## Signed Measures and Lebesgue-Radon-Nikodym Theorem

In this post, we are going to discuss mutually singular and absolutely continuous measures with the goal of proving the Lebesgue-Radon-Nikod\'{y}m theorem.

\bigskip In what follows, ${(X,\mathcal{A})}$ will denote a measurable space. We begin with a review of signed measures.

Definition 1 A signed measure ${\nu}$ on a ${\sigma}$-algebra ${\mathcal{A}}$ is a set function such that

1. ${\nu}$ is extended-valued in the sense that ${-\infty < \nu(E) \leq \infty}$ for all ${E \in \mathcal{A}}$
2. If ${\left\{E_{j}\right\}_{j=1}^{\infty}}$ are disjoint subsets of ${\mathcal{A}}$, then

$\displaystyle \nu\left(\bigcup_{j=1}^{\infty}E_{j}\right) = \sum_{j=1}^{\infty}\nu(E_{j})$

Note that in order for condition (2) to hold, the sum ${\sum \nu(E_{j})}$ must be independent of any rearrangement. If ${\nu(\bigcup_{j=1}^{\infty} E_{j})}$ is finite, then it follows from a theorem of Riemann that the sum converges absolutely. I have included a proof of this result for the interested reader.

Lemma 2 (Riemann Rearrangement Lemma) Let ${\sum a_{n}}$ be a series of real numbers which converges, but not absolutely. Suppose ${-\infty \leq \alpha \leq \beta \leq \infty}$. Then there exists a rearrangement ${\sum a'_{n}}$ with partial sums ${s'_{n}}$ such that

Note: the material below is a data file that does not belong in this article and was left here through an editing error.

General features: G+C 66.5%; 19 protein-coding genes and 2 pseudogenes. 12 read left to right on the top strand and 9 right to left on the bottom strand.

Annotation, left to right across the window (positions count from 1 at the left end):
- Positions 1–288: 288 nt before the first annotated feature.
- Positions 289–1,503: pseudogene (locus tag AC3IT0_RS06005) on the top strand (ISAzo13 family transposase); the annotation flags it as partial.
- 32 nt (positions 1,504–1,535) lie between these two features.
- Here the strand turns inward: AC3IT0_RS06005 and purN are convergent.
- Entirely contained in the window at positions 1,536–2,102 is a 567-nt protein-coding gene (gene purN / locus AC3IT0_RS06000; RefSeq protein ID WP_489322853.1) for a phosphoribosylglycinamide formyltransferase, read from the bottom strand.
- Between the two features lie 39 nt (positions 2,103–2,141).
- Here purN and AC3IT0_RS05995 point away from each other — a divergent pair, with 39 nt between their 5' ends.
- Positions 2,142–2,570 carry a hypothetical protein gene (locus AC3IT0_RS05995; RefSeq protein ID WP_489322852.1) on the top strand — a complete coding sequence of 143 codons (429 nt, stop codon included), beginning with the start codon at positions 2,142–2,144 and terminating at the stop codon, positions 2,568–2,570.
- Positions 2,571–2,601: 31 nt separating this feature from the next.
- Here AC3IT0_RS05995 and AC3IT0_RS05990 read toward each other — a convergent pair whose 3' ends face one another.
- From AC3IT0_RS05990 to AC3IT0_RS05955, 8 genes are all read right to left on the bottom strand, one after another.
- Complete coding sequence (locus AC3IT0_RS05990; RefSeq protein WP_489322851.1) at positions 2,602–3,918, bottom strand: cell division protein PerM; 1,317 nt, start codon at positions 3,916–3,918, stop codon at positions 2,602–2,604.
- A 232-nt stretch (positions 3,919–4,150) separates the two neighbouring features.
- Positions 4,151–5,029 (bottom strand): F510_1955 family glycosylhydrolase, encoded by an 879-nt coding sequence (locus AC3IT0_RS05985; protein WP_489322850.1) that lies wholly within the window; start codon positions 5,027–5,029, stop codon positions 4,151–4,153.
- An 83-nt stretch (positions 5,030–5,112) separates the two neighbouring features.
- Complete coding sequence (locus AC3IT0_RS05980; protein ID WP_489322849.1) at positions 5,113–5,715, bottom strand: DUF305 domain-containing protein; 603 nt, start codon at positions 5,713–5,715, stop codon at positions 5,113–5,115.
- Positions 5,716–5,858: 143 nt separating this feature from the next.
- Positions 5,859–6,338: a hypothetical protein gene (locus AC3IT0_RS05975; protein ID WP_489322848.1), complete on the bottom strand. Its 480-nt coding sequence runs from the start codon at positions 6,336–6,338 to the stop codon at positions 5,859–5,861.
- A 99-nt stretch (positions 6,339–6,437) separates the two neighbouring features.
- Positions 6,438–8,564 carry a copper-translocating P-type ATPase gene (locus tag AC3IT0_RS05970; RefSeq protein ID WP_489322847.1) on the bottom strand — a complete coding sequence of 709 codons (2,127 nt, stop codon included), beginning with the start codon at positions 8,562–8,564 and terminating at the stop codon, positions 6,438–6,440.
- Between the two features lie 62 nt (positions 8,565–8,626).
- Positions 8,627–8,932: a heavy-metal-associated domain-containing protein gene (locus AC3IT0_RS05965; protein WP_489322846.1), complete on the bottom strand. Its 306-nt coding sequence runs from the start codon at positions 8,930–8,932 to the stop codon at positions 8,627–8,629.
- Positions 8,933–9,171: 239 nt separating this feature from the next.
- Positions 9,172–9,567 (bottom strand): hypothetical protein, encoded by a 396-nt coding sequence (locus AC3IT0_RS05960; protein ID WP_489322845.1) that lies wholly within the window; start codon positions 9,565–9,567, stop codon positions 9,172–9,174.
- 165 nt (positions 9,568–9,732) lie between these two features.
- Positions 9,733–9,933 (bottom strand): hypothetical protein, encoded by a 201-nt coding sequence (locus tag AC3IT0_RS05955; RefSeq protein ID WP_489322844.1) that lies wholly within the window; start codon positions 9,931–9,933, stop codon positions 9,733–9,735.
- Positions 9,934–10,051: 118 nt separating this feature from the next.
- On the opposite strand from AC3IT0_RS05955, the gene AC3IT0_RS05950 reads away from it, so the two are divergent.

$\displaystyle \liminf_{n \rightarrow \infty} s'_{n} = \alpha, \indent \limsup_{n \rightarrow \infty} s'_{n} = \beta$

Proof: For ${n \in \mathbb{N}}$, set

$\displaystyle p_{n} = \frac{\left|a_{n}\right| + a_{n}}{2}, \indent q_{n} = \frac{\left|a_{n}\right| - a_{n}}{2}$

Then ${p_{n} - q_{n} = a_{n}, p_{n} + q_{n} = \left|a_{n}\right|, p_{n} \geq 0, q_{n} \geq 0}$. I claim that the series ${\sum p_{n}, \sum q_{n}}$ diverge. If either ${\sum p_{n}}$ or ${\sum p_{n}}$ converges, then since ${\sum a_{n}}$ converges, it follows that ${\sum \left|a_{n}\right|}$ converges, which contradicts our hypothesis that ${\sum a_{n}}$ does not converge absolutely.

Let ${P_{1},P_{2},\cdots}$ denote the nonnegative terms of ${\sum a_{n}}$, in the order in which they occur, and let ${Q_{1},Q_{2},\cdots}$ denote the absolute values of the negative terms of ${\sum a_{n}}$ also in their original order. Since ${\sum_{n=1}^{N} P_{n} = \sum_{n=1}^{M_{N}}p_{n}}$ and ${\sum_{n=1}^{N}Q_{n} = \sum_{n=1}^{M_{N}}q_{n}}$ for all ${N \in \mathbb{N}}$, both ${\sum P_{n}, \sum Q_{n}}$ diverge.

We will construct sequences ${(m_{n})_{n=1}^{\infty}, (k_{n})_{n=1}^{\infty}}$, such that

$\displaystyle P_{1} + \cdots + P_{m_{1}} - Q_{1} - \cdots - Q_{k_{1}} + P_{m_{1} + 1} + \cdots + P_{m_{2}} - Q_{k_{1} + 1} - \cdots - Q_{k_{2}} + \cdots$

satisfies the conclusion of the lemma. Choose real sequences ${(\alpha_{n})_{n=1}^{\infty}, (\beta_{n})_{n=1}^{\infty}}$ such that ${\alpha_{n} \rightarrow \alpha, \beta_{n} \rightarrow \beta}$. Let ${m_{1},k_{1}}$ be the minimal positive integers such that

$\displaystyle P_{1} + \cdots + P_{m_{1}} > \beta_{1},$

and

$\displaystyle P_{1} + \cdots + P_{m_{1}} - Q_{1} - \cdots - Q_{k_{1}} < \alpha_{1}$